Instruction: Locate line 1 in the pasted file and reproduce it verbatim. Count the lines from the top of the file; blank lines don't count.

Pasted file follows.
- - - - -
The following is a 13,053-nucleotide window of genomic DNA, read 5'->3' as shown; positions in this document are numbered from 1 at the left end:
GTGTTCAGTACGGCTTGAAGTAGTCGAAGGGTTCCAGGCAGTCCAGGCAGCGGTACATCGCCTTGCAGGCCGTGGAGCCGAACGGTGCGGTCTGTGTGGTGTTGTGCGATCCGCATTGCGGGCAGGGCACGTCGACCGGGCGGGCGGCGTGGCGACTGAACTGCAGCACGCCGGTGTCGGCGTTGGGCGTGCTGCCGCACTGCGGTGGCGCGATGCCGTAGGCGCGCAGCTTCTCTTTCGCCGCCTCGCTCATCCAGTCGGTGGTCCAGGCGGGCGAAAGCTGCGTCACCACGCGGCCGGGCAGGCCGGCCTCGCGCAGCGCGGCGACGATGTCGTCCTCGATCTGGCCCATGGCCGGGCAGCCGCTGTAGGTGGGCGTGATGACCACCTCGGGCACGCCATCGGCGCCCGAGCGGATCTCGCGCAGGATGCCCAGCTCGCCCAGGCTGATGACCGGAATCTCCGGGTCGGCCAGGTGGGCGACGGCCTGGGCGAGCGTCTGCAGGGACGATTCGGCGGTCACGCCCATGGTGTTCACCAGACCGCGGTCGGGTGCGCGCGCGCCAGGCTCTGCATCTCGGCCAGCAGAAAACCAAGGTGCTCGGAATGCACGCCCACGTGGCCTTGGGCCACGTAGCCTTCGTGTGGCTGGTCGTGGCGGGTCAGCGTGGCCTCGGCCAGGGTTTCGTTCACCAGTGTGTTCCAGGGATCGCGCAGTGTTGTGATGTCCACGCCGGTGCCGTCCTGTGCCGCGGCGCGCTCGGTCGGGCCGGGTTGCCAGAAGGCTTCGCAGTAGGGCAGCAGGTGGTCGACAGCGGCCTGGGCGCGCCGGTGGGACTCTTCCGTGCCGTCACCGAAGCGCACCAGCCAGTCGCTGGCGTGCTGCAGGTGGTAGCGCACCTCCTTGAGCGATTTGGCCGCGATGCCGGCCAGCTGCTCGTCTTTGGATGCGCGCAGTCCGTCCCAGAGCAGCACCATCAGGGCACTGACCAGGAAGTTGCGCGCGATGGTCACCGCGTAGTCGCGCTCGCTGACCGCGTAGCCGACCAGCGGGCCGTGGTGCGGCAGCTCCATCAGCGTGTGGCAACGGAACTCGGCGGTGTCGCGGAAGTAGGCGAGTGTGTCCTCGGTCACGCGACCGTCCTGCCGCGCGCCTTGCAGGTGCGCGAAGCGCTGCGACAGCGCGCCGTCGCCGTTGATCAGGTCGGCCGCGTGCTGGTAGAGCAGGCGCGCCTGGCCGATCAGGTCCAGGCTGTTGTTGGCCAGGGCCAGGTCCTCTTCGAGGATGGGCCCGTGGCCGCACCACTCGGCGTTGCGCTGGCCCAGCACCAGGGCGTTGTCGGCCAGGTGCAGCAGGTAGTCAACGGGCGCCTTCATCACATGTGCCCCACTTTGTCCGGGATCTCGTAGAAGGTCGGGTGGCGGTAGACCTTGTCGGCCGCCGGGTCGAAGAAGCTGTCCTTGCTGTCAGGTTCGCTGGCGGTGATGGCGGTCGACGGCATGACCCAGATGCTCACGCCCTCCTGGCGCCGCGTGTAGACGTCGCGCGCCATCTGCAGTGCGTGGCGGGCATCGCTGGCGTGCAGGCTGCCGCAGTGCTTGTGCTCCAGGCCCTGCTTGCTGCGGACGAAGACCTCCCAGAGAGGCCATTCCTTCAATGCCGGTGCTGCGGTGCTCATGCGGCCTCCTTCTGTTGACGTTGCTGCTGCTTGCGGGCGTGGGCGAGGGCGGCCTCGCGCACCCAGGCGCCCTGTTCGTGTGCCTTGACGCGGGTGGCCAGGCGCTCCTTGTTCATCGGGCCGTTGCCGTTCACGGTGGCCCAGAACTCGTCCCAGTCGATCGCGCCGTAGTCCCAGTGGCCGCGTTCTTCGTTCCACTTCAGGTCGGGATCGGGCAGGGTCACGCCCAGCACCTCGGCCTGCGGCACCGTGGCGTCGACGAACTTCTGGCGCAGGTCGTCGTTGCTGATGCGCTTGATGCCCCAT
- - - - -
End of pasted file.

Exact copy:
The following is a 13,053-nucleotide window of genomic DNA, read 5'->3' as shown; positions in this document are numbered from 1 at the left end: